ftp://ftp.deltacompsys.com/public/PDF/Mathcad%20-%20ITAE%204%20Pole.pdf
Dave Y, you don't know how they computed these values back in 1953 without a computer do you?
Peter Nachtwey
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Yes that's right. The ITAE poles are just a goal for your system design. If you can move your closed loop poles there, then great. But it's impossible to get your system to move faster than it's slowest open loop poles allow. When you put a large command into your system, saturating the control driver, that's it, you can't go any faster no matter what kind of loop you wrap around it.

Sorry, don't know. If you're a student then maybe you have access to that 1953 paper and could post it here?
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dave y. wrote:

I am not a student. I make motion controllers. If you google groups you can find all the posts made by a person. I always use this tool to find out who I am talking to.
I searched the internet for Graham, D. and R. C. Lathrop (1953) and found several references at sites that make you pay. Other than that the link you posted was the only useful info. I just want to know why there is a difference between my coefficients and Graham and Lathrop coefficients for the 3 pole and 4 pole solutions. They are close but not that close. I wonder if Graham and Lathrop were able to find formulas to calculate the poles exactly or did they have to use an iterative technique that is less accurate than mine. I want to know who is right. I tried initializing the coefficents to the values for the 4 pole solution and then minimizing. If these coefficients are right then they should not move but they did. They moved to the 4-pole solution I posted a link to.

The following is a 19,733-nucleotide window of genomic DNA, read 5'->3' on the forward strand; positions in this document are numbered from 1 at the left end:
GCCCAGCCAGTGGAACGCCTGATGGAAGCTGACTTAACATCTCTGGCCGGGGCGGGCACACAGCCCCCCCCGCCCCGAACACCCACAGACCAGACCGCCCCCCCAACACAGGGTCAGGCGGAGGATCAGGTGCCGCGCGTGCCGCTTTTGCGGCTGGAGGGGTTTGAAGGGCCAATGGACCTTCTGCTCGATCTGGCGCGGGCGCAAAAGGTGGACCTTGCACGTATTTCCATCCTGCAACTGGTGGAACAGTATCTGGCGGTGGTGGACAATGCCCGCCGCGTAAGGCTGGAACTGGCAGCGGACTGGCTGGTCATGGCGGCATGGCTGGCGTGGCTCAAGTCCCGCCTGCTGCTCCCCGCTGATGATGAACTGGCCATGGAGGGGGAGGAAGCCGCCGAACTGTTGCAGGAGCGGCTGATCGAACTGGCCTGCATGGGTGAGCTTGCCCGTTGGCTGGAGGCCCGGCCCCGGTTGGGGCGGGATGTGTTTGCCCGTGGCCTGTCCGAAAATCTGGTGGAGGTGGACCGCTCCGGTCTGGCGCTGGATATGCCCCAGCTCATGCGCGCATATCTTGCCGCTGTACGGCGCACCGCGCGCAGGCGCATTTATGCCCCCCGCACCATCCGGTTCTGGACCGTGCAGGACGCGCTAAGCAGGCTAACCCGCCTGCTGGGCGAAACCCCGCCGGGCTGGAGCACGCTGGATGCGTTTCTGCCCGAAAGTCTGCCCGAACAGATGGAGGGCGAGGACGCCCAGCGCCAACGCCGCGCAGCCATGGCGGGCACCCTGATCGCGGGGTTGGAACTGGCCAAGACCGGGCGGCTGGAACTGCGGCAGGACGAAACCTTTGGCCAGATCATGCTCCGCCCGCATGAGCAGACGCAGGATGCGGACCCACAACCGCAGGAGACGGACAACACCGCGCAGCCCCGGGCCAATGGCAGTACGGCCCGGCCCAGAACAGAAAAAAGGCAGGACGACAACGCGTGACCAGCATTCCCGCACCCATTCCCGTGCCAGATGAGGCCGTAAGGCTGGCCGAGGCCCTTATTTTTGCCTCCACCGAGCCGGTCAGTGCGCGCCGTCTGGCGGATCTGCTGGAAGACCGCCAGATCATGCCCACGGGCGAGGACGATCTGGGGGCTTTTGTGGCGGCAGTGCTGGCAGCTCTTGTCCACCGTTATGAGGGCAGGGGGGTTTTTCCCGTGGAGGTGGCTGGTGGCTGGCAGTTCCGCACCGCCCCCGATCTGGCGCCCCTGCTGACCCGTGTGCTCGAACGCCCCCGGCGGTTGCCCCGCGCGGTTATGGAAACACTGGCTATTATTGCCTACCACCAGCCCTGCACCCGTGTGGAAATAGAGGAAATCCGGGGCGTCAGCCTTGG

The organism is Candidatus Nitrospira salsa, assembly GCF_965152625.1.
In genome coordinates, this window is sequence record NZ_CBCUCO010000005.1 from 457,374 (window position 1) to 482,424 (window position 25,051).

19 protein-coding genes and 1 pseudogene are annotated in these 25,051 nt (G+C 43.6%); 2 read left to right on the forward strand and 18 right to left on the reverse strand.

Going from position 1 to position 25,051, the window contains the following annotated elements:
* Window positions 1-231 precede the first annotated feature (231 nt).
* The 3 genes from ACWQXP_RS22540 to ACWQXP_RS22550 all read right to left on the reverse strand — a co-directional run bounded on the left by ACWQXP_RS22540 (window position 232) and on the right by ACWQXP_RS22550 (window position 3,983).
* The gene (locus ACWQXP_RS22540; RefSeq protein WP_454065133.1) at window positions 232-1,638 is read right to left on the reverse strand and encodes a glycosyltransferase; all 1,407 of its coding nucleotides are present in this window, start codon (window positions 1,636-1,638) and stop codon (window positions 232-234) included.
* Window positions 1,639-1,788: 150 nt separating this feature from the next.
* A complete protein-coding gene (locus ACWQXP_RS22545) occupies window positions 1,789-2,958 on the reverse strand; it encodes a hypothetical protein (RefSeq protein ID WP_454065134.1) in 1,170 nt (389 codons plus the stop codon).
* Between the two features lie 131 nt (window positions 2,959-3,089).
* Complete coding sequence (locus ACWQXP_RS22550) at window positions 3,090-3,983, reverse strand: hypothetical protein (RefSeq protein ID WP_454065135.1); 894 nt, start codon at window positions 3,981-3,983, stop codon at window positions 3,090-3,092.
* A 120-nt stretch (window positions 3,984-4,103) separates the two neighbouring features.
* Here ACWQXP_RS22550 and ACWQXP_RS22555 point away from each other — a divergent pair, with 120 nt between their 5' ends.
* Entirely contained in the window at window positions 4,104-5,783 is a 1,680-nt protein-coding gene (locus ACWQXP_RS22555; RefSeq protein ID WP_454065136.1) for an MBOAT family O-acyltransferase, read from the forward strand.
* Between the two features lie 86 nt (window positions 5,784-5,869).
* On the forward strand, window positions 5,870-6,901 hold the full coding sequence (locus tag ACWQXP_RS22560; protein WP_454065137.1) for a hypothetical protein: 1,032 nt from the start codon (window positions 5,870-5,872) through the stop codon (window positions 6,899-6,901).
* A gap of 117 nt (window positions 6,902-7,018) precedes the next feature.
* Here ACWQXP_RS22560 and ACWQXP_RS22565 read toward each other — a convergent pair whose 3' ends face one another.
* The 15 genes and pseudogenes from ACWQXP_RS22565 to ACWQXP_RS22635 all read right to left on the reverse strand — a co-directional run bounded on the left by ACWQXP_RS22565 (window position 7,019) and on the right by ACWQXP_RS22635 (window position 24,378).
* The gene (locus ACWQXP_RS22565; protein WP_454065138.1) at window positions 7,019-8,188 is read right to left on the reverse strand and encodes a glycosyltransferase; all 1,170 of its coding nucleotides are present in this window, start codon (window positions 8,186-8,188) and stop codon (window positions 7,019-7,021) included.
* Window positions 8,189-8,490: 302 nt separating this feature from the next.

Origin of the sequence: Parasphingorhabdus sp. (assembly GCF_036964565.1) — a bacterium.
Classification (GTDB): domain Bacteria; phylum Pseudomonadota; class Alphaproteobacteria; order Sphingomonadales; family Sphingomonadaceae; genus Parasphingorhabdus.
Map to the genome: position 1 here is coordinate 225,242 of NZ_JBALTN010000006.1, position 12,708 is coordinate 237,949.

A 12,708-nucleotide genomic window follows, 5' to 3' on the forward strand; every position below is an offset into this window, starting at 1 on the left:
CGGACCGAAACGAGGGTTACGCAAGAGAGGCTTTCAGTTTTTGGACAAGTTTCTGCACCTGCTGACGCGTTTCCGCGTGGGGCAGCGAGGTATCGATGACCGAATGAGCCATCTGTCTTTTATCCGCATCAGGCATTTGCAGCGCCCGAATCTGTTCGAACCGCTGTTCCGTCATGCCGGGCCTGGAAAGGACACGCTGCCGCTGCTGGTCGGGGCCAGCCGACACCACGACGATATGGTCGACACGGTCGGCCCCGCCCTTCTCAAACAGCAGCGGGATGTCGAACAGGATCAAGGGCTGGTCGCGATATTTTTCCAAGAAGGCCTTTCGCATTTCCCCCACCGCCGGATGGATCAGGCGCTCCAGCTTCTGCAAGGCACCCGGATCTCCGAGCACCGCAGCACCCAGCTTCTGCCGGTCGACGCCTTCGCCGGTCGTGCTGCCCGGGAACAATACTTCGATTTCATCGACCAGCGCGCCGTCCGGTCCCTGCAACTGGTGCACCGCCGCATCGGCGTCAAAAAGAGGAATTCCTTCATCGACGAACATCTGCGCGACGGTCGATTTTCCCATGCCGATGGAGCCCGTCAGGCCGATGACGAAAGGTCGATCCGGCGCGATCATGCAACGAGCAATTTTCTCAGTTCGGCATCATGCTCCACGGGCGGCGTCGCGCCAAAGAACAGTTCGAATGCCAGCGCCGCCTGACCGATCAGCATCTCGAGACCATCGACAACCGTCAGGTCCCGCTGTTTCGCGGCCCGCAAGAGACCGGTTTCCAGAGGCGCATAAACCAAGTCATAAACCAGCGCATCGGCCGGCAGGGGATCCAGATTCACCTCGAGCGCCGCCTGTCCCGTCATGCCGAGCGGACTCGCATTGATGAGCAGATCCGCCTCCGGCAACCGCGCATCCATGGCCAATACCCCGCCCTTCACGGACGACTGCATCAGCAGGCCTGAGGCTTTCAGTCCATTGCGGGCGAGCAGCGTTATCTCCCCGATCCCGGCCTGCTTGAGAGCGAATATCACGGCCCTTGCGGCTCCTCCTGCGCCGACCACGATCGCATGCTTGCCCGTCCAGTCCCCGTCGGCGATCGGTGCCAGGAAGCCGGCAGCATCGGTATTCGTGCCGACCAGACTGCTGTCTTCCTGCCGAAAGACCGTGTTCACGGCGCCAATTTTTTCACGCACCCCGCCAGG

What are the minimum ITAEs you got? They should be similar.
Peter Nachtwey
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Sorry about that. I rarely access these groups via the goodle website, I use the Agent. But that was hardly a slam. I wouldn't mind being back in school. :-)

I searched google books and found a reference that talked about using optimization code to find the coefficients, so that's probably an indication there is no direct solution. I only looked at a couple, maybe there's some better ones.
"Computer Simulation Analysis of Biological and Agricultural Systems" By Huang K. Huang, Barney K. Huang
Search Link I used. See pages 217, 218, 219.
http://books.google.com/books?vid=ISBN0849348692&id=HGlArqiaTT4C&pg=PA217&lpg=PA217&dq=itae+integral+absolute+error+Graham&sig=HA6MEZP7ZQ43QntIrhjsOglVQg4

I haven't been working that problem. Guess I willing to accept that the published coefficients are the right ones. If I was to pursue it further, I would probably start looking at text books (not the ones I have at home). That's why access to a university library would be handy.
dave y.
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dave y. wrote:

I wouldn't. Minimizing alogorithms and computer power has improved quite a bit since 1953.
Peter Nachtwey
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On 22 Oct 2006 10:19:53 -0700, "Peter Nachtwey"

I'm cool with that. I don't have any current need fo rITAE anyway, so give it a shot and be sure and publish here what you come up with. Still, I would be suprised if those coefficients are wrong. I tried a couple and their step response looks pretty good, certainly good enough for pole placement purposes.